*is*. This is lost in today's education system. This is what happens when you teach the how and not the why.

This lack of conceptual learning also takes the excitement out of math. Math is a beautiful study of the patterns in nature. In math, things

*are*even when it seems there is not real reason for them to be. When we're just told that they

*are-*when concepts are just handed down as Mathematical Truths with no exploration- we take them for granted and we loose the beauty in their being. Let me give you an example from my own education. In Calculus, there's something called the Fundamental Theorem of Calculus. Sounds like a big deal, right? It is. What it says is that the integration of a function can be reversed by finding the derivative. Without getting too technical, they're sort of like opposites. This is a HUGE deal. Two things that seemingly shouldn't be related are actually

*very*closely related. Now before learning about the FTC, we all anticipated it to be a big deal, but were very disappointed when we actually did learn it. Here's why: we were taught

*how*to integrate first, and the way you do that is by finding the antiderivative (the opposite of the derivative). So in our heads, an antiderivative and an integral were the same thing by definition. So when we got the FTC that told us that the integral is actually equal to the antiderivative, we were all like "well yeah, duh". It wasn't until I was a TA for Calculus in college that I realized how important, amazing, beautiful, and well,

*cool*, it is that the area under a curve (the integral) is the 'opposite' as the slope (the derivative) of the curve. Had we learned about the concepts and been told about the FTC first, and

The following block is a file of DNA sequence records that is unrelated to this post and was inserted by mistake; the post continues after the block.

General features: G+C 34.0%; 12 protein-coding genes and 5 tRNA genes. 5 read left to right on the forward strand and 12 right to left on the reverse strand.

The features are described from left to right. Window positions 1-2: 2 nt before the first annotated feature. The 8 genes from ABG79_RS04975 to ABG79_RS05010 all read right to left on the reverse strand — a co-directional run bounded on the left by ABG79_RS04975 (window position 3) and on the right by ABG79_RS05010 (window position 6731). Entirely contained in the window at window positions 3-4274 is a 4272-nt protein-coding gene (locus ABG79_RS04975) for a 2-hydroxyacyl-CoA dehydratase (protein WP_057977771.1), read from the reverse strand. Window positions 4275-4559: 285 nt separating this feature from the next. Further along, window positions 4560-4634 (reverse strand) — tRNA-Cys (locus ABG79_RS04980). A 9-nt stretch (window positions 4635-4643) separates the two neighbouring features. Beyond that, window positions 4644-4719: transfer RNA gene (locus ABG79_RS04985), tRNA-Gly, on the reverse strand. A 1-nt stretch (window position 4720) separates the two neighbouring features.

*then*discovered how to find an integral using the anti-derivative, I would have been fascinated, and it would have made a lot more sense.

Another thing that happens when concepts aren't fully understood is that things get misused. The most common place I see this is with the equals sign. The concept of equality- things being equivalent in value- has gotten lost with most students today. The equals sign has come to mean "put answer here". (In Namibia, this is exceptionally true. Learners use equals signs before writing the answer in any subject. If the directions say "Write 'I am eating breakfast' in the past tense." they will write " = 'I ate breakfast.'") This means that kids are constantly misusing equals signs, claiming things are equal when they are not. It also means that solving equations, when there is already something on the other side of the equals sign, gets them very confused. The typical way to teach the concept of equations is with the analogy of a balancing scale. I had another math teacher here tell me not to bother with the analogy because they just don't get it. When I asked what to use instead, he told me just to give them the steps. "THIS IS WHY THEY DON'T GET IT!" I wanted to scream, "BECAUSE NO ONE TEACHES CONCEPTS!" Instead I bit my tongue, but I sort of wish I hadn't. Now I am subjected to paper after paper where equals signs are grossly misused and I'm not sure how to fix it because, once again, exams are in full swing and I am simply out of time. "Maybe next term" I think, and it gets added to the mile high pile of topics to address in the two months we have before the end of year exams.

I am scared for the mathematical futures of this generation. Already college students are fleeing the math and science fields in droves. (A recent headline I found grimly amusing: "Math, Science Popular Until Student's Realize They're Hard" (and no, that's not an

*Onion*article...)) If we keep teaching math by drilling procedure and eschewing concepts, we will be doing a dangerous disservice to the future of our nation. We need to bring conceptual knowledge back into the classroom, but to do that, we need actual math teachers driving math education policy. We need to tell those writing the standards that we've had enough of mile-wide-but-inch-deep curricula and should instead be teaching fewer topics more in depth. This is the only way we will get back to teaching actual math.

For anyone interested in this topic check out the article "Is It True That Some People Just Can't Do Math?"